During the hackathon, participants will refine and distill these and other options into concrete implementation objectives.
The hackathon concentrates on writing code. All code and documentation will be made available immediately and freely to the community under an OSI-approved open source license.
Better GMOD support for alignment metadata
Sequence Alignment Map (SAM) format has become the de-facto standard format for representing short-read genome alignments, but it still has only limited support in these tools. One objective of the proposed hackathon is to design and implement improvements to GMOD tools to give them excellent support for SAM data, particularly for cross-species alignments and views. This includes extending Chado to properly store experimental and alignment metadata, vital for identification of source and target genome builds for comparative analysis. We expect the improved analysis and storage tools resulting from this work to make cross-species comparative analysis of large-scale datasets much more accessible.
Note: Next generation sequencing (NGS) data in SAM format is referred to repeatedly in this proposal. This is a function of both the widespread adoption of SAM as the standard way to represent this data, and of the importance of NGS data in evolutionary biology. The EMS working group identified 'working with NGS data' as their number one concern.
GBrowse_syn compatibility with SAM data
The GBrowse_syn comparative genomics viewer does not currently support SAM data. GBrowse_syn currently runs on the GBrowse 1.x platform. It needs to be upgraded to the GBrowse 2.x platform before it can support SAM data. We may want to also extend basic SAM functionality to show per-base information.
GBrowse_syn database backend scalability
Currently, each pairwise comparison between organisms is stored in a separate database to drive GBrowse_syn. This quickly becomes unwieldy for large numbers of genomes. A hackathon objective could be to address this scalability issue.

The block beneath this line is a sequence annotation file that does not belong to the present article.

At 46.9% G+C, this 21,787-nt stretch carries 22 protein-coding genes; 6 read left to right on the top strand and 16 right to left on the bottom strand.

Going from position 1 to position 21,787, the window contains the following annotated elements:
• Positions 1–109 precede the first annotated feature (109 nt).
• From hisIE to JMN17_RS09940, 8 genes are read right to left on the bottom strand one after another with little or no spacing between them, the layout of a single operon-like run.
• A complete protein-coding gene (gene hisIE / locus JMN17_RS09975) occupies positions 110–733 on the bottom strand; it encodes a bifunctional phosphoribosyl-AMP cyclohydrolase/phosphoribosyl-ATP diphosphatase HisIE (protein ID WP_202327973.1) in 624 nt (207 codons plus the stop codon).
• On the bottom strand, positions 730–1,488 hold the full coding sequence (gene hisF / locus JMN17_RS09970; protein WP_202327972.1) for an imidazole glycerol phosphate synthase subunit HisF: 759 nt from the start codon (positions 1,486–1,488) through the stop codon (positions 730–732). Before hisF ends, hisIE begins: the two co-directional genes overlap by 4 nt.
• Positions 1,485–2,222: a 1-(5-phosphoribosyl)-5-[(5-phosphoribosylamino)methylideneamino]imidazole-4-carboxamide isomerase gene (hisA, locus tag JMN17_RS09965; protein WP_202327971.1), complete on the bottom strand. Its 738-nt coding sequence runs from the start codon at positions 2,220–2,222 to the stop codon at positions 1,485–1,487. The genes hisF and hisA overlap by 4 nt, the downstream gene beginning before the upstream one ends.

Whole-Genome Comparison Visualization
This functionality could be added de novo to GBrowse_syn, or we could update GMOD tools to produce output that is compatible with external tools. CMap has recently added an "export to Circos" functionality. We currently don't have an easy way to do whole genome visualization for data, and we could address this during the hackathon.
SGN has a nice web-based multiple alignment and tree browser, one possible implementation objective could be to extract it as a GMOD component. Also see the Chado visualization/web front end objectives in this proposal.
Evolutionary phenotype data in Chado
This task could include several items. Support for phenotype data in Chado needs to be rationalized, as it currently supports two distinct models (an older prototype, a more robust followup) that use overlapping sets of tables. Ideally, we will settle on one set of well defined tables to facilitate future work, as well as come up with migration plans for those using the old model. Included in this would be the ability to support both EAV (Entity-Attribute-Value, used in the "old" schema) and EQ (Entity-Quality), both of which can leverage PATO and other ontologies for phenotype term specificity. In particular, we will want to make sure that the Phenotype module is congruent with the Natural Diversity module (below), so that proper links are made between the recorded phenotypes, and the environments in which they are observed.
We could also add Phenote support. At least one current GMOD user has written data adapters to take the Phenote generated annotation and load/retrieve it into/from Chado. This may be a suitable foundation for a general purpose program for doing this data transfer. Similarly, Phenex is a tool for curating evolutionary character trait data across multiple species. It is built on the same base code as Phenote, although it currently uses a different database backend for storate. Chado could enhanced/adapted to support this type of data as well.
Population diversity support for Chado and associated application connectivity
(a la GDPDM)